The ASU welcomed the announcement late last year of the establishment of a Senate Select Committee to inquire into the Federal Government's National Commission of Audit (NCA). We believe this Senate Committee will provide some independent advice and allow community views to be heard. The ASU has lodged a submission with the Senate Committee.
Generally, the ASU's submission to the Senate Committee reaffirms our position that the NCA's report must be considered as advisory only, as its membership is not politically balanced, nor democratically elected. The Government must assess the findings of the NCA against the Australian community's best interests.
We believe that the Senate has a unique and important role in respect of the NCA's ultimate report. That role includes ensuring whether the NCA's recommendations are fair and balanced, whether the NCA has considered all relevant matters, and even whether the NCA findings should be reconsidered, discounted or rejected by the Australian Parliament as not being in Australia's best interests.
We've also asked the Senate Committee through our submission to pay close attention to whether the NCA findings are based solely on financial considerations or result in the reduction of services to the community. In particular, we urge a serious consideration of any suggestions of further privatisation, as we believe this has negative impacts for the community.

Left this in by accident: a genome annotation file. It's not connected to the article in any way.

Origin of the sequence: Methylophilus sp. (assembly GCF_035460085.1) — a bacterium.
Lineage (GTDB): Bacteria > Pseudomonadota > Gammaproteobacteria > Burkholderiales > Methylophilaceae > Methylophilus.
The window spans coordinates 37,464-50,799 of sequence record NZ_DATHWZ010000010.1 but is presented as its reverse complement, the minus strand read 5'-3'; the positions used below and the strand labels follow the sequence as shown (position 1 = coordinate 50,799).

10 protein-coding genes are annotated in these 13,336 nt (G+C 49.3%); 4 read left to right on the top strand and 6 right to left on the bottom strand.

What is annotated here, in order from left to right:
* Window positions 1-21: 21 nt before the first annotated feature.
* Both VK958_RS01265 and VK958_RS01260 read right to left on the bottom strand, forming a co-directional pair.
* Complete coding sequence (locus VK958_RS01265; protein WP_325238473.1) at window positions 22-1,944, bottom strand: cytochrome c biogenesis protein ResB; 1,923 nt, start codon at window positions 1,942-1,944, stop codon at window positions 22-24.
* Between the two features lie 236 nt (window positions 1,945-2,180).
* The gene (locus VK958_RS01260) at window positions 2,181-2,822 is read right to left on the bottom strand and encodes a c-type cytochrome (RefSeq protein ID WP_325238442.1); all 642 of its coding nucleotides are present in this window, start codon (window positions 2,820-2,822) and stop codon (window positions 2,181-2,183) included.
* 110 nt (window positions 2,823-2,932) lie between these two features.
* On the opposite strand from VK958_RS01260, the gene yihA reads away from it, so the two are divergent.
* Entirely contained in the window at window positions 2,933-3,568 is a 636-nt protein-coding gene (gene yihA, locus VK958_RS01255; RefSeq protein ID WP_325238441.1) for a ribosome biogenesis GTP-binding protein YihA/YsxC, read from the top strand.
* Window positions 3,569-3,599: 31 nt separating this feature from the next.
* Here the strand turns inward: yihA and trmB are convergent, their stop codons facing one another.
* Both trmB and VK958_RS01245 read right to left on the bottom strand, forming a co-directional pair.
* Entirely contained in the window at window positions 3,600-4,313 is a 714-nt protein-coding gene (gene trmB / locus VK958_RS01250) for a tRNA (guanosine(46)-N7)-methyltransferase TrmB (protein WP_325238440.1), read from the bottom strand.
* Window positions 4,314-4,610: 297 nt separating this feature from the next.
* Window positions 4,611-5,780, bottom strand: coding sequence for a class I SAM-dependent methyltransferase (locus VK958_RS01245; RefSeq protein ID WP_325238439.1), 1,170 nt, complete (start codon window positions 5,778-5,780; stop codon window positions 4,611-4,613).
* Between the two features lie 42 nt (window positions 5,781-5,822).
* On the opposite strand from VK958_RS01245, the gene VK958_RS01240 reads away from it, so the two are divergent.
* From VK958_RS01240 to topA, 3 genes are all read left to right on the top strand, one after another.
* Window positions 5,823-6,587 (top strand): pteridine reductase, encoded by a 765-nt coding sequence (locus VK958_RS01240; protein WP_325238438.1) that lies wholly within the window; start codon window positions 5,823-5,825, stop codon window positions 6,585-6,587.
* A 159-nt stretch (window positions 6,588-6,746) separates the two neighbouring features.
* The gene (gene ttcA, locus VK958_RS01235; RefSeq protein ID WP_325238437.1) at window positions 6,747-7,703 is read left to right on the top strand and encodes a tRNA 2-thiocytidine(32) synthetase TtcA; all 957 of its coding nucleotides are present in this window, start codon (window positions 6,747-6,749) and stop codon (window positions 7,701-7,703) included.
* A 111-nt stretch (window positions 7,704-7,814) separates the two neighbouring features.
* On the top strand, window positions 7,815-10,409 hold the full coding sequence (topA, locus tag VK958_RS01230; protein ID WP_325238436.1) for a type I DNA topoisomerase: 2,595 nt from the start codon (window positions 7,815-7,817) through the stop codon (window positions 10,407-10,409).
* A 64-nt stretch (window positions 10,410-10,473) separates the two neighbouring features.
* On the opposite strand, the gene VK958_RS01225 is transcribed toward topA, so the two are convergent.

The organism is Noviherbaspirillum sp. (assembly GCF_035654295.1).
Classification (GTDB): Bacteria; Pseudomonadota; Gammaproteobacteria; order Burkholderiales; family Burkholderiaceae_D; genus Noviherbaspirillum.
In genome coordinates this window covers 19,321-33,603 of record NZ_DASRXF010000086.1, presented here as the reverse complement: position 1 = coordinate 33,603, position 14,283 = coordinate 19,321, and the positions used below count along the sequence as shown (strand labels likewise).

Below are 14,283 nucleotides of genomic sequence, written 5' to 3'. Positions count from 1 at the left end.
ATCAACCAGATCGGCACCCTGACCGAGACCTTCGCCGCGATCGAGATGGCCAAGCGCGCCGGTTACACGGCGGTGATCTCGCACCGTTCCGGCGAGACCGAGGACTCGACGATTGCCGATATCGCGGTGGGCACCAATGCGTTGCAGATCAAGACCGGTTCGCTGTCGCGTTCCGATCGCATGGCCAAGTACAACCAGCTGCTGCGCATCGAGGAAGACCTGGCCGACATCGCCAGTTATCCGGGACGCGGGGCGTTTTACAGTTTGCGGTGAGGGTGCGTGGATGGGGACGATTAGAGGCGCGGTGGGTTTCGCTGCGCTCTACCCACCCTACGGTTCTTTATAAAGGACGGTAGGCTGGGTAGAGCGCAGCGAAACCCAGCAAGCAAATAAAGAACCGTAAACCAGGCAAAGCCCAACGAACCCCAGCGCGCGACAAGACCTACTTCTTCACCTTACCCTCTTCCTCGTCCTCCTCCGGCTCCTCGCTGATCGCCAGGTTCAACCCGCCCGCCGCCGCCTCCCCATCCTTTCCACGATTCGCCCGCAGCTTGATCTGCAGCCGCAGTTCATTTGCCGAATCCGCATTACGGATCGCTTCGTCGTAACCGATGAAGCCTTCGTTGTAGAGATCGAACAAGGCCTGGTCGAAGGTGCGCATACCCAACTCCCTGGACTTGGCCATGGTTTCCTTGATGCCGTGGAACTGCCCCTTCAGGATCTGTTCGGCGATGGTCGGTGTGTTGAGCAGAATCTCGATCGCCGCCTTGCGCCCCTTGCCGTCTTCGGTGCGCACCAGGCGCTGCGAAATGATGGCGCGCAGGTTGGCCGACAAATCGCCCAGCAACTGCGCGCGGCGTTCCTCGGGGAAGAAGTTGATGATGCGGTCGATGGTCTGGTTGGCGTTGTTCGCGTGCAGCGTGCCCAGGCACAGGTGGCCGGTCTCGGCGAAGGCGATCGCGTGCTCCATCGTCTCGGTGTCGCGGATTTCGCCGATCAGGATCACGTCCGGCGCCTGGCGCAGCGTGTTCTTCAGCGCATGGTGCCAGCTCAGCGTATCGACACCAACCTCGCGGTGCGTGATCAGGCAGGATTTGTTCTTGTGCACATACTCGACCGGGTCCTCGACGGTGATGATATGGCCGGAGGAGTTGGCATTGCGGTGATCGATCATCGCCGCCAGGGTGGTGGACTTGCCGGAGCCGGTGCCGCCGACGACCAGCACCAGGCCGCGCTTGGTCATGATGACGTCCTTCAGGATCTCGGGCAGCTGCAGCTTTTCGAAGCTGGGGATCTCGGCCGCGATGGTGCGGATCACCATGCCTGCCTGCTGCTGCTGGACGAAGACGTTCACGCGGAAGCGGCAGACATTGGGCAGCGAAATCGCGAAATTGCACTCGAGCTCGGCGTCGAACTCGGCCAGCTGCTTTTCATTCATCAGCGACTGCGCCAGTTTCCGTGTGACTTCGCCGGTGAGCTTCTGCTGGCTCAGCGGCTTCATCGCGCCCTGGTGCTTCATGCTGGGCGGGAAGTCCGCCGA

The ASU endorses the ongoing role of the Senate in ensuring fairness, justice, equity for all Australians and ensuring a thorough review of Government policies instead of just simply ticking the box and signing off on legislation.
In summary, the ASU argues that the Australian Senate Select Committee of Inquiry into the Abbott Government's Commission of Audit should focus on four issues:
- maintain the democratic position of the Senate;
- oppose privatisation because it has proven time and time again privatisation fails to reduce government expenditure;
- protect financial support from government for those that need it most (including federal government funding for programs for community services – whether they be undertaken by the public or not-for-profit sector);
- address opposition from overseas to international and domestic issues.